Interview: Olimpia Zagnoli
Born in a small city called Reggio Emilia in Northern Italy to photographer and artist parents, Olimpia Zagnoli moved to Milan when she was six years old.
Enrolled at Reggio Children Kindergarten where she started to draw at a very early age, Olimpia Zagnoli spent her childhood surrounded by books, materials and her parents ‘weird friends’, sparking an interest in pursuing a career as an artist.
She made drawing her profession after getting her diploma at the Istituto Europeo di Design in Milan, and started working with the prestigious newspapers of New York and continuous to work editorially for a variety of clients. Her latest project – an illustrated ‘re-imagining’ of The Wizard of Oz is out now.
We caught up with her to find out more about her creative background, latest projects and journey into design.
We throughly enjoyed your illustrated book of The Wizard of Oz – can you tell us a little bit about the project and how got involved?
I got an offer from Rockport Publishers to work on this series called Classics Reimagined. The Creative Director sent me a list of 20 titles they were planning on reprinting for me to choose from. When i saw The Wonderful Wizard of OZ amongst them, I couldn’t resist and I immediately picked it. It’s been my dream to illustrate this title [for years] because i’ve always been in love with the story and my name and surname together form ‘OZ’ so I think it’s a nice match.
Is this your first book cover, or have you illustrated books before?
Yes, many book covers and a few children books. One of them is called “Monsieur Horizontal & Madame Verticale”, it’s a story about a man who likes to do horizontal things and a woman who likes to do vertical things, they both wear a striped t-shirt. It’s now available in french, italian and english with the title “Mister Horizontal & Miss Vertical”.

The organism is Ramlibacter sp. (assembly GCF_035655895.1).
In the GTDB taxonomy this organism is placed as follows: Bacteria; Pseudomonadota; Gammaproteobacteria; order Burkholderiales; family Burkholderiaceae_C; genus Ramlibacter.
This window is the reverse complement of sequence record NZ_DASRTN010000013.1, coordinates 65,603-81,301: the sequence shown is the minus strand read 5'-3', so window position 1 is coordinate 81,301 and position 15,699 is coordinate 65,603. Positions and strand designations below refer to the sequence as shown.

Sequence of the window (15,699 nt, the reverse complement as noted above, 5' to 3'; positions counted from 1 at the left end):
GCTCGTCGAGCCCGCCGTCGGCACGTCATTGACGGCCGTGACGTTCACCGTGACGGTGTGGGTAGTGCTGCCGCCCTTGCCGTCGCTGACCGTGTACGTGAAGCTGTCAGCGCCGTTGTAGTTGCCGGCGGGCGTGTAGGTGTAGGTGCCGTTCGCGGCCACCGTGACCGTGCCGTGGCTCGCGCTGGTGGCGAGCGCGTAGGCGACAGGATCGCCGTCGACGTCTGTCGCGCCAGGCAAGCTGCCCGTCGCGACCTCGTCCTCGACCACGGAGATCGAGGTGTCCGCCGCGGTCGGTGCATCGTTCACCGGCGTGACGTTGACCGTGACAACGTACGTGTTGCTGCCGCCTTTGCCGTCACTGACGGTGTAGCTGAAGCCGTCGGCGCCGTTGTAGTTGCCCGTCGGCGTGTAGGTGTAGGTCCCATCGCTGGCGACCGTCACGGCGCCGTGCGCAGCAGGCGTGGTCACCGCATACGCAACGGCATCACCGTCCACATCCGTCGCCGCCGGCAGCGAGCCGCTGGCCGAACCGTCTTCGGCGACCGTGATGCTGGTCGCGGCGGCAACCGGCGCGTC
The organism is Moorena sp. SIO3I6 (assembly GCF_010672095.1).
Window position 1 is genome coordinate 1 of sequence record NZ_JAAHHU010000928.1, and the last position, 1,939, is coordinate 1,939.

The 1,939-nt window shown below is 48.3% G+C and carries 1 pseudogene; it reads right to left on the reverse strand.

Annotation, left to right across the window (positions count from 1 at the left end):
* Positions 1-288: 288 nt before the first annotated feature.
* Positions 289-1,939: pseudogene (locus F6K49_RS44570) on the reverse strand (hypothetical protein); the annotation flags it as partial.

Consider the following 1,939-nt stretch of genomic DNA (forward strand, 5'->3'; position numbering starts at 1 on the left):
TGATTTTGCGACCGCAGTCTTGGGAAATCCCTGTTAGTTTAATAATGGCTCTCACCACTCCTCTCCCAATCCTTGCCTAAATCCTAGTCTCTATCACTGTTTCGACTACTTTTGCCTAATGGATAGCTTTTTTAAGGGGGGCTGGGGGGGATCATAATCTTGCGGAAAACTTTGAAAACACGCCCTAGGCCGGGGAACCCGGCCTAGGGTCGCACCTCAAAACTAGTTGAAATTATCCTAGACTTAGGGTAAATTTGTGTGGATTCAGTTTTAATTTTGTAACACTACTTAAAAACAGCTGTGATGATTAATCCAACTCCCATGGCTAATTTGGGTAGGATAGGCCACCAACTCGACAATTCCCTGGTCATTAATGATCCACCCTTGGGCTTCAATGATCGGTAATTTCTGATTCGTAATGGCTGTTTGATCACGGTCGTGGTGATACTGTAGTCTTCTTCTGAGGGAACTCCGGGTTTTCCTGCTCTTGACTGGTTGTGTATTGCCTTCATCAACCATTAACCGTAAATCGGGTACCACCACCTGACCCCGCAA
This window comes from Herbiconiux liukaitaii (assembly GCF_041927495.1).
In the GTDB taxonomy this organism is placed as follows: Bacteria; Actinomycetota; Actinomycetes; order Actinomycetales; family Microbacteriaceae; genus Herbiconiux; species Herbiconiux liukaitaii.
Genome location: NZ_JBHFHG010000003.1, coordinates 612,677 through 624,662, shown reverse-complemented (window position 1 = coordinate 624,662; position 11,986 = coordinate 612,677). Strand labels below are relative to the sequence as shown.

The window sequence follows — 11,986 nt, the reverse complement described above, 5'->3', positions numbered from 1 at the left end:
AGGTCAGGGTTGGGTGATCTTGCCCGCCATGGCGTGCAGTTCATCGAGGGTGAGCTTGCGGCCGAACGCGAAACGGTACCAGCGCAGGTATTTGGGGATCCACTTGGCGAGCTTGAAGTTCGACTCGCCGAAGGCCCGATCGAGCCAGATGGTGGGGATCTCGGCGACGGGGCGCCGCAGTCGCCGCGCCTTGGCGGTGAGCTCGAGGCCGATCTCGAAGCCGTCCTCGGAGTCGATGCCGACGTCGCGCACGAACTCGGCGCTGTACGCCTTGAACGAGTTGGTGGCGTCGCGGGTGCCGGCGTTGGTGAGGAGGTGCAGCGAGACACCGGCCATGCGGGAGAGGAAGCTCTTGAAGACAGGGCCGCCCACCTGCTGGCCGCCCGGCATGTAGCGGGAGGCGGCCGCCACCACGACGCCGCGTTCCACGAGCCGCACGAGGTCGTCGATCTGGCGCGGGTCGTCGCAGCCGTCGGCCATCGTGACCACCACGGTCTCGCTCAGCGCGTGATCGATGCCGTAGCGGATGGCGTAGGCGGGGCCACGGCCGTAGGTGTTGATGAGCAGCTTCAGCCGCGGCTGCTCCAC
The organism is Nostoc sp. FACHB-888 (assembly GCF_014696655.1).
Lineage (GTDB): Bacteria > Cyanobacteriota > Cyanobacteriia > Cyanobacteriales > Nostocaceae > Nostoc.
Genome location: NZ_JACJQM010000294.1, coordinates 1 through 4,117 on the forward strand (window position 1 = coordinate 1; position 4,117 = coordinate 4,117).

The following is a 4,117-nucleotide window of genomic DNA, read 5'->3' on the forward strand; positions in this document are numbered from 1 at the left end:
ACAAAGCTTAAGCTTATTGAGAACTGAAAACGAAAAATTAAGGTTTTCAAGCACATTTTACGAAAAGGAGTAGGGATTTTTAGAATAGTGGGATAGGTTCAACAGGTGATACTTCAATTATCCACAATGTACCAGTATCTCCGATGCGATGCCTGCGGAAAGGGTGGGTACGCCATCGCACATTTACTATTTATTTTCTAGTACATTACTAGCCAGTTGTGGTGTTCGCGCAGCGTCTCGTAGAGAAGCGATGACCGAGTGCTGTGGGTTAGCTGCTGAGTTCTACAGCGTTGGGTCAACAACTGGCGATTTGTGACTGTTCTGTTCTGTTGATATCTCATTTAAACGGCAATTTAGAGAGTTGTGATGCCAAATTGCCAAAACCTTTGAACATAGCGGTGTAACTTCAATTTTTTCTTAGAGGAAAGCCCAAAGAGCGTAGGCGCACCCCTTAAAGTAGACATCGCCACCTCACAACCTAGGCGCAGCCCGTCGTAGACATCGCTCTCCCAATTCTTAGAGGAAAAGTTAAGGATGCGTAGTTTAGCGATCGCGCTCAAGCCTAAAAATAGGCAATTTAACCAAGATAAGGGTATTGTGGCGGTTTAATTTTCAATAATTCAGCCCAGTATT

Can you share anything particularly memorable about your childhood and early introduction into design and illustration that has stayed with you?
When I lived in Reggio Emilia I attended one of the Reggio Children Kindergarten and it was really inspirational for my future life as an adult and an artist. We had the chance to experience so many different things from painting to cooking. We also made our own tomato soup!
How did you get your first break in the industry? Did you approach clients initially or did you have an agent in the early days when you were starting out?
I started off on my own sending emails and knocking on doors and then i got an offer from an agent in the US which is still my agent.
Who are your creative heroes? Writers, artists, musicians, family members or friends who influenced you as you were growing up?
My heroes are Gio Ponti, Leni Riefenstahl, Sonia Delaunay, David Bowie, Carmen Miranda, Henri Matisse, Grace Jones, Rudi Gernreich, Pablo Picasso and Kermit the frog.
When you’re not working, what do you like to do? Any places where do you like to hang out when you have some downtime?
I like reading in the park, have lunch outside, take a train to a close destination or visit my sister in London.